…. there is solid evidence that policies aimed directly at education-related social and economic disadvantages can improve school performance and student achievement. The persistent failure of policy makers to act on that evidence—in tandem with a school-improvement agenda—is a major reason why the association between social and economic disadvantage and low student achievement remains so strong.

    Socio-economic status can not be used as an excuse.  A teacher complained to me that when he told his principal, “What do you expect, look where these kids come from,” the principal told him it was not an acceptable “excuse,” we, teachers and school leaders, have to seek strategies to improve our performance. I told the teacher I agree with the principal.

    As we work to improve instruction the City and State must provide supports.

    * Schools with low graduation rates, and their feeder middle and elementary schools, in high poverty neighborhood should be clustered into networks.

    * District Leadership Teams (DLT), the network leader, parents, teachers and principals meet monthly, pursuant to State Ed guidelines, prepare and monitor a plan for their network. Relevant community-based organizations should be non-voting members of the DLT.

    * Electeds, faith-based leaders, both city and not-for-profit social service organizations shall meet periodically with the DLT and advise and support the DLT.

    * A Parent Council representing parent association leaders from all schools shall meet monthly, a facilitator from a non-DOE organization works with the parent leaders and provides training and support.

    * The DOE and the UFT Teacher Center, and/or other organizations selected by the DLT, shall provide professional development and data analysis.

    * The DOE and the UFT agree to act expeditiously to facilitate the approval of School-Based Options constructed at the school and network level.

    Changes must be facilitated from above, but occurs in the trenches, in the classrooms. Teachers must feel respected, and part of a process. Clarion calls from Tweed fade quickly, devices, “tricks,” such as credit recovery are shams, they do not impact the day-to-day instruction that will, or will not raise student achievement. Decisions, and the responsibility for the decisions, must be made by those closest to the classrooms.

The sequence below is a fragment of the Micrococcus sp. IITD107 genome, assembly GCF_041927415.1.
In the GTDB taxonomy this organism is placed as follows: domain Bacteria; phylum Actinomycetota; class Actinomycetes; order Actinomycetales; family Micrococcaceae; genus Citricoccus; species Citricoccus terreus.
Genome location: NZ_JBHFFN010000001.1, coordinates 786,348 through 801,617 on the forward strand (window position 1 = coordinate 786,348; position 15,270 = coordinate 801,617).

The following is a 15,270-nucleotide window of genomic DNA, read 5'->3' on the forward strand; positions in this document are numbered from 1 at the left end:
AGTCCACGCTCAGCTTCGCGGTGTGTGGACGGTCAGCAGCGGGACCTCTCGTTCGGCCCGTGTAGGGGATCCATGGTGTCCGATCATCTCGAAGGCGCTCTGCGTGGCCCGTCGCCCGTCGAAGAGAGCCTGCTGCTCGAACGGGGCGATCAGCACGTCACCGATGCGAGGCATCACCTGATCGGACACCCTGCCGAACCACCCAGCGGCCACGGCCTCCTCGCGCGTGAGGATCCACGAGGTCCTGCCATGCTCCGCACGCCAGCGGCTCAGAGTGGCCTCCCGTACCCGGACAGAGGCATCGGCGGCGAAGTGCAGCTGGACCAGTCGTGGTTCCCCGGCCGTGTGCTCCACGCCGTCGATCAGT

Buy-in comes from trust, a quality that is sorely lacking.

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    5 responses to “The Left Behind: Why Are Black and Hispanic Graduation Rates Lagging? Why Are We Ignoring the Impact of Poverty? A Community-Based Model for School Improvement.

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    2. Klein is notorious for reversing the poverty and its discontents=achievement gap equation, saying that we can’t fix poverty until we fix education. This blindness to real life dooms his reforms. Let’s be real: the killer pathologies of poverty cannot be cured by teachers just as obesity is cannot be ended by nutritionists.

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    4. Bob Himmelstein

      This is a real tough one. But in thinking about it I come up with the idea of coming up with the idea of what the position was originally designed for. If I have my facts right, principals were supposed to be master teachers. In my over three decades of teaching I had some who were truly master teachers and from whom I learned a lot, and some who weren’t master teachers. I find it hard to imagine a principal or any supervisor who can’t show teachers and students a mastery of the subject matter as well as people skills wih which to use with chilren and teachers. In schools with primarily African American and Latin American populations, I believe that a master teacher/administrator can jump in and steady a ship, when a teacher washes out or is about to.

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    5. Bob-I’ve taught in NYC for 20 years. I’ve never worked with an administrator who could teach. That’s why admin. doesn’t straighten out academic problems. They are afraid the wily ninny teacher will ask them to model the technique.